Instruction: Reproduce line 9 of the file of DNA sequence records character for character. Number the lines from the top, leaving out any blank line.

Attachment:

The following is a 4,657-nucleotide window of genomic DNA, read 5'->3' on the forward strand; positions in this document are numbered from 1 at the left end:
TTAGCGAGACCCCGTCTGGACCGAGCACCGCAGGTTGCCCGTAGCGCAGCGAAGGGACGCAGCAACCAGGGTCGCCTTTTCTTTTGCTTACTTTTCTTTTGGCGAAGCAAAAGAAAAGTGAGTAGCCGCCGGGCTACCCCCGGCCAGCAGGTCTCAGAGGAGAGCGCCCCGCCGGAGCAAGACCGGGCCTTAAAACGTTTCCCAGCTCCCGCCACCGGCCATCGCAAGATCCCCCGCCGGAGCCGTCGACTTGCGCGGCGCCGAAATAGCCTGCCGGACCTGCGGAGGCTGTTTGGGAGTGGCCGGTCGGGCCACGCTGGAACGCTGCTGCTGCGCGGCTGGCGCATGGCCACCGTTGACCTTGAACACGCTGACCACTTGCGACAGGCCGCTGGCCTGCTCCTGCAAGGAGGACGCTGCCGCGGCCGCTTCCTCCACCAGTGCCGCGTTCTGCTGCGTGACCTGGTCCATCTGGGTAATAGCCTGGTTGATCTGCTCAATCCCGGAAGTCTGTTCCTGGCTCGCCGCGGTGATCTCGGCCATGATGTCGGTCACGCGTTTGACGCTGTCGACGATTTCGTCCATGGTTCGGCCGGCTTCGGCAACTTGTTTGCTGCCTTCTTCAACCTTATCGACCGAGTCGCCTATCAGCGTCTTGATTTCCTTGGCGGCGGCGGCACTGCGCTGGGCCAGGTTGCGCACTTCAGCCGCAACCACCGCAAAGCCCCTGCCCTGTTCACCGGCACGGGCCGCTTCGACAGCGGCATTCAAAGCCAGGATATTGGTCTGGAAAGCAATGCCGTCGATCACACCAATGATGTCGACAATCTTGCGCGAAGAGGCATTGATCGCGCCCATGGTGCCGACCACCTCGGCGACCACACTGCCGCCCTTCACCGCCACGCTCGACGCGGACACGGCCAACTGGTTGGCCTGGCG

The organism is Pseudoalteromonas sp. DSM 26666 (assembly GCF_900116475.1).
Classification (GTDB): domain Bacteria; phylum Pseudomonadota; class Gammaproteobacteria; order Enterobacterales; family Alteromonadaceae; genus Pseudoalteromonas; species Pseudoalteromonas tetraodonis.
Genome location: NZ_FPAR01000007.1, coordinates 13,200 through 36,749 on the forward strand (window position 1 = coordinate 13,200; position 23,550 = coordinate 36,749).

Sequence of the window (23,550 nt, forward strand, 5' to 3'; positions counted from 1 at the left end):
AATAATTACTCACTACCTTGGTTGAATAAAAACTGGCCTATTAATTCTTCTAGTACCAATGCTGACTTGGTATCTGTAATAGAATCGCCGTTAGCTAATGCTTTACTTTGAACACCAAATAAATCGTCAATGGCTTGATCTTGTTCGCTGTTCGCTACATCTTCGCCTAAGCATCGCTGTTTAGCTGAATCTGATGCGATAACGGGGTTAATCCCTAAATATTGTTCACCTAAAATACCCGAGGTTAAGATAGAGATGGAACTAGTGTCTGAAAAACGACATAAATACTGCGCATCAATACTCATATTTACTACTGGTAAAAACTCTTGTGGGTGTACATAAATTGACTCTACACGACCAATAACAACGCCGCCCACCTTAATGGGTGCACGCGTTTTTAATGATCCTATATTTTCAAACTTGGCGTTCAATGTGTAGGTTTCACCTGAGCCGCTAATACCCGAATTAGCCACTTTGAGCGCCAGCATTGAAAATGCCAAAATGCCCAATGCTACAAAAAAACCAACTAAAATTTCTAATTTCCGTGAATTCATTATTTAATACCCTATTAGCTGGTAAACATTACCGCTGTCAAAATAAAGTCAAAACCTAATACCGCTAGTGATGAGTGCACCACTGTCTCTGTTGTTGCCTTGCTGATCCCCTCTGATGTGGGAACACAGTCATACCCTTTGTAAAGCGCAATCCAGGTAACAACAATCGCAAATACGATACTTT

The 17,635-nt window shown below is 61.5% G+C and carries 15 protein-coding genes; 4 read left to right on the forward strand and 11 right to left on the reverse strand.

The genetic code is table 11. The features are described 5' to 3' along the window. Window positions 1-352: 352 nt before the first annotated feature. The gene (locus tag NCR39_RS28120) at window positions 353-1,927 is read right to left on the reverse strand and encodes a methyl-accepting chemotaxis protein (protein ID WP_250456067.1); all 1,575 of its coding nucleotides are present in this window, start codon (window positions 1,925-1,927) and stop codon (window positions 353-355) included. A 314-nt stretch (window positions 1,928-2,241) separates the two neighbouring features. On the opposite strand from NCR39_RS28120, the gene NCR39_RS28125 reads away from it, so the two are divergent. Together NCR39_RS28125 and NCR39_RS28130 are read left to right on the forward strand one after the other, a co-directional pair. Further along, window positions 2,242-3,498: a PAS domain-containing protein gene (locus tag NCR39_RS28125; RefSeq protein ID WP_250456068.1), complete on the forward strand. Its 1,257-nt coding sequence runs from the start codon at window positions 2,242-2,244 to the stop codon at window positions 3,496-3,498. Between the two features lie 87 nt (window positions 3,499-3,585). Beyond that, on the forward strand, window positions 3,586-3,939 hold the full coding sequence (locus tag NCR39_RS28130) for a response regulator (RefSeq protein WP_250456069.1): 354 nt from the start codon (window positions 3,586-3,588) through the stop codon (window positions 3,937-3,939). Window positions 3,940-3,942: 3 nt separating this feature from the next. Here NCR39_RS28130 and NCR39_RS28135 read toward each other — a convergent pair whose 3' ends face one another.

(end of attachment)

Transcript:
The genetic code is table 11. The features are described 5' to 3' along the window. Window positions 1-352: 352 nt before the first annotated feature. The gene (locus tag NCR39_RS28120) at window positions 353-1,927 is read right to left on the reverse strand and encodes a methyl-accepting chemotaxis protein (protein ID WP_250456067.1); all 1,575 of its coding nucleotides are present in this window, start codon (window positions 1,925-1,927) and stop codon (window positions 353-355) included. A 314-nt stretch (window positions 1,928-2,241) separates the two neighbouring features. On the opposite strand from NCR39_RS28120, the gene NCR39_RS28125 reads away from it, so the two are divergent. Together NCR39_RS28125 and NCR39_RS28130 are read left to right on the forward strand one after the other, a co-directional pair. Further along, window positions 2,242-3,498: a PAS domain-containing protein gene (locus tag NCR39_RS28125; RefSeq protein ID WP_250456068.1), complete on the forward strand. Its 1,257-nt coding sequence runs from the start codon at window positions 2,242-2,244 to the stop codon at window positions 3,496-3,498. Between the two features lie 87 nt (window positions 3,499-3,585). Beyond that, on the forward strand, window positions 3,586-3,939 hold the full coding sequence (locus tag NCR39_RS28130) for a response regulator (RefSeq protein WP_250456069.1): 354 nt from the start codon (window positions 3,586-3,588) through the stop codon (window positions 3,937-3,939). Window positions 3,940-3,942: 3 nt separating this feature from the next. Here NCR39_RS28130 and NCR39_RS28135 read toward each other — a convergent pair whose 3' ends face one another.